Peta Todd says kids learn just as much on holiday as in the classroom – The Sun
AS summer rolls around again, so do sky-high travel prices – and pressure on families fighting the holiday rota to get time off.
I understand summer will always be a premium time to travel.
But fines for parents taking their children away in term-time mean some mums and dads can’t afford to give their kids a break at all.
For some, a fine might seem worth it – saving more by travelling in term-time than the cost of the penalty.
Obviously there are concerns that if pupils are absent here, there and everywhere, it will affect the learning process of the whole group. And that isn’t fair.
But how in control are we of our children’s learning journeys?
When I was a child of primary-school age, I always missed a week of school to go on holiday in England with my mother and my grandmother.
My mum worked long hours and that week away as a family was so important for us.
What’s more, I learnt stuff I wouldn’t learn at school.
I collected eggs and milked cows on farms, or went fossil-hunting.
Now, as parents, our schedule is not the usual nine-to-five.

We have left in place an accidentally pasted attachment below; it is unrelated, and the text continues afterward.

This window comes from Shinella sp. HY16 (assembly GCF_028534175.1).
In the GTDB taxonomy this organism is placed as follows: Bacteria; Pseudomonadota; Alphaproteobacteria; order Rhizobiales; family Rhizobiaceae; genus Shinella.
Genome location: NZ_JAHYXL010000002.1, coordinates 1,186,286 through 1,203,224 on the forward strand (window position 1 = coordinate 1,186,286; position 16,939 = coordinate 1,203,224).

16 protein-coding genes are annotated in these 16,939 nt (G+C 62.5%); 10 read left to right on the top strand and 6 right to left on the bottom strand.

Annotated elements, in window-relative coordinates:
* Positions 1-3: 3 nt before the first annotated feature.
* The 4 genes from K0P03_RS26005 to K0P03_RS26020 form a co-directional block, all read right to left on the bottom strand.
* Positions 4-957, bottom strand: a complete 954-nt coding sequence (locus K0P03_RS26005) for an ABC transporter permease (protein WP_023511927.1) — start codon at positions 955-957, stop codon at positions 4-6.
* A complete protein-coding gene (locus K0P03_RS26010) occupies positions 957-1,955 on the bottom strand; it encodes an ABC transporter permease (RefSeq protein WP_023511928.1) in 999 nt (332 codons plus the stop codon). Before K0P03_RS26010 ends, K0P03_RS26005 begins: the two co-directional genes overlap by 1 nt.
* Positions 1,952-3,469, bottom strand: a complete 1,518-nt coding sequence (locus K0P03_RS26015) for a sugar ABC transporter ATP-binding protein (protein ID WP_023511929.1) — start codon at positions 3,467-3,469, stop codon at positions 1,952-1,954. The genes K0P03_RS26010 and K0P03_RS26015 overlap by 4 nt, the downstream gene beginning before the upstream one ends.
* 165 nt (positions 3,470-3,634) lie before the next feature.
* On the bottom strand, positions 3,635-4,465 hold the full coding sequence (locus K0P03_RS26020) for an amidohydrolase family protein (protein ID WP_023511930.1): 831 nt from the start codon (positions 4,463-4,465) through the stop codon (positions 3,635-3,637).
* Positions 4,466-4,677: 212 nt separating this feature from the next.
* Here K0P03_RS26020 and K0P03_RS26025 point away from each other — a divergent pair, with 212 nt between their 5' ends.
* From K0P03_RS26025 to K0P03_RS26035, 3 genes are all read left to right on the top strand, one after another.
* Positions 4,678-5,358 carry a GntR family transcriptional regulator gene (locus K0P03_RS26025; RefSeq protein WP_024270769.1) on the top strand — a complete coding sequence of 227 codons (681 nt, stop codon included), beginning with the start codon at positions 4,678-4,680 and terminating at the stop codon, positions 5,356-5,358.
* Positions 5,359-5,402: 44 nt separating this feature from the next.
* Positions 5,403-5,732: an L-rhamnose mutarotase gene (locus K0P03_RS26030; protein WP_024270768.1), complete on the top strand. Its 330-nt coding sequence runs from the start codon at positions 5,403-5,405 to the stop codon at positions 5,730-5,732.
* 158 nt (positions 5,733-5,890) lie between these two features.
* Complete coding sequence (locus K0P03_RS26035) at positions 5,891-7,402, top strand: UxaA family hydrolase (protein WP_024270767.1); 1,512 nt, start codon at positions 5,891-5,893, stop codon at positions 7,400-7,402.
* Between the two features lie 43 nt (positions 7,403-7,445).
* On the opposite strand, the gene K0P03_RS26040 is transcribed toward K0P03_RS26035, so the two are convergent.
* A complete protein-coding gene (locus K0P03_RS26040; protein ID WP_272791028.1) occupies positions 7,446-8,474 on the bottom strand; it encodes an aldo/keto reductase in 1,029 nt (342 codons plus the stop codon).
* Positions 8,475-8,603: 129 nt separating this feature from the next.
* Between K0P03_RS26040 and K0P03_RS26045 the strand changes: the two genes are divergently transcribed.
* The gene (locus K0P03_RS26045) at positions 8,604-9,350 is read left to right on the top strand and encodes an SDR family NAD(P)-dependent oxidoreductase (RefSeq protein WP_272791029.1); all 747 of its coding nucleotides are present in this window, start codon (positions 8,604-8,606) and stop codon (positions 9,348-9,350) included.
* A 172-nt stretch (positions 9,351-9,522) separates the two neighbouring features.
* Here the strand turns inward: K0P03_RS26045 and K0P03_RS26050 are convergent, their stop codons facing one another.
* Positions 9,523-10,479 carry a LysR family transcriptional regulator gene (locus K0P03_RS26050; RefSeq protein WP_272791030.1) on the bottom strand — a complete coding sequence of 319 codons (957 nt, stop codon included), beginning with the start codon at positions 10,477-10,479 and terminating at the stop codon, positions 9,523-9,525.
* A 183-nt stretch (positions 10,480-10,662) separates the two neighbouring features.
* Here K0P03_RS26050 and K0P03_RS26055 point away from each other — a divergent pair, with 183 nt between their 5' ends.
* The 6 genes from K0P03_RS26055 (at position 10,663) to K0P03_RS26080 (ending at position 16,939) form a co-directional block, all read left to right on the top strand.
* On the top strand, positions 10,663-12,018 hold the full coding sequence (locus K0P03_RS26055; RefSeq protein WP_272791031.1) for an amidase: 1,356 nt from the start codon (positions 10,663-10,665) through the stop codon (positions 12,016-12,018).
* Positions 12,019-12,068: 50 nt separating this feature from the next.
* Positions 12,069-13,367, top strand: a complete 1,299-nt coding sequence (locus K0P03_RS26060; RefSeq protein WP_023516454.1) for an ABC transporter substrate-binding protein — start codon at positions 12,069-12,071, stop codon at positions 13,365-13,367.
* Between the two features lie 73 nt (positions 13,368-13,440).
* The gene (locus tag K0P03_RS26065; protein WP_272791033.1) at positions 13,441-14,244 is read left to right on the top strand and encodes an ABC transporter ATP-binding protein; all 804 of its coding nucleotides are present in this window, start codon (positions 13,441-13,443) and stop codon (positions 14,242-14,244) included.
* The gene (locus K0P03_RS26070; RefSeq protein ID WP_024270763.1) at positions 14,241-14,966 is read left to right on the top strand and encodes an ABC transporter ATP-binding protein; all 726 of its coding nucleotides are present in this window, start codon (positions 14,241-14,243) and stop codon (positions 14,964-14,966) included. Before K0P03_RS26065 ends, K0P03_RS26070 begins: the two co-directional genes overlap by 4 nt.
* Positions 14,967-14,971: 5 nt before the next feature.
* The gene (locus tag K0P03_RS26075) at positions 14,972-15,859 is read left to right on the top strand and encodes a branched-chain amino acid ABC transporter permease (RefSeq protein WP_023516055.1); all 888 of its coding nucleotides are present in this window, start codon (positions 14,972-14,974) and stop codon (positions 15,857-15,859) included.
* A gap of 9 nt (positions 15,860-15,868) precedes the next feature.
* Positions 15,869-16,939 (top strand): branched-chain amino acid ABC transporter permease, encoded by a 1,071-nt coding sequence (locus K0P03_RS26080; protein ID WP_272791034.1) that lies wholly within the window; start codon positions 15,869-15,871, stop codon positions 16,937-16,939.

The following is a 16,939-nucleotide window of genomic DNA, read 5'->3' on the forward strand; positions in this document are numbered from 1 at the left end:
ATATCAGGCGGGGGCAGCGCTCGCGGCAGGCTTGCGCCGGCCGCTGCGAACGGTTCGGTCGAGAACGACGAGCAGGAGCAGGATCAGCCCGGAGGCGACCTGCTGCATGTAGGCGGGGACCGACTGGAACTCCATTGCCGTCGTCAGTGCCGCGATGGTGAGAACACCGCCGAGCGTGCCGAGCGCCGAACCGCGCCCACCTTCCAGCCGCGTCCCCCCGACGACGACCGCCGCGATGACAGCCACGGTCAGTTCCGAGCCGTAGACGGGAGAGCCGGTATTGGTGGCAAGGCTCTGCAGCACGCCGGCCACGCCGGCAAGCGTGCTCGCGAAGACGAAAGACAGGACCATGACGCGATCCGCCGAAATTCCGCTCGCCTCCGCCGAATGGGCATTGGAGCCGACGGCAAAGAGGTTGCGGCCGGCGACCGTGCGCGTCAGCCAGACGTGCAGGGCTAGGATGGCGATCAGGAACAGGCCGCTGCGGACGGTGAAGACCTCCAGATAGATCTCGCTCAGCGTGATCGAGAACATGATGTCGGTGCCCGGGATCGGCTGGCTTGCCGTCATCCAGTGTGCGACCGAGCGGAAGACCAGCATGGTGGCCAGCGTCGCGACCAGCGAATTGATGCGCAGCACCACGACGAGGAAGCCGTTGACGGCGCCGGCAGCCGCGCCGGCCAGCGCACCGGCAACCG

Occasionally we have to move things around to make sure we have time together as a family.
The children sometimes don’t see their dad for six weeks at a time while he is off racing.
If they have to skip a few days of school so we can have time together, so be it.
'Time to just enjoy being children'
When we travel as a family, the children learn so much about other cultures, languages and ways of life.
Those real-life experiences teach them things they cannot learn in a classroom.
In this country, we send our children to school aged four or five, while in many European countries, they start a year or two later.
It’s important our youngsters have time to just enjoy being children.
In an era when we connect with people online as much as we do in person, sometimes our families can be forgotten about while we are busy on our phones.
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A week trapped in a caravan or going through security at an airport forces you back together – and can be a time to make treasured memories.
Education is so important and we are privileged to have the access we do. But life is short and our children need more than books to get by.
And as parents, we need more too. A family unit needs the glue of spending time together.
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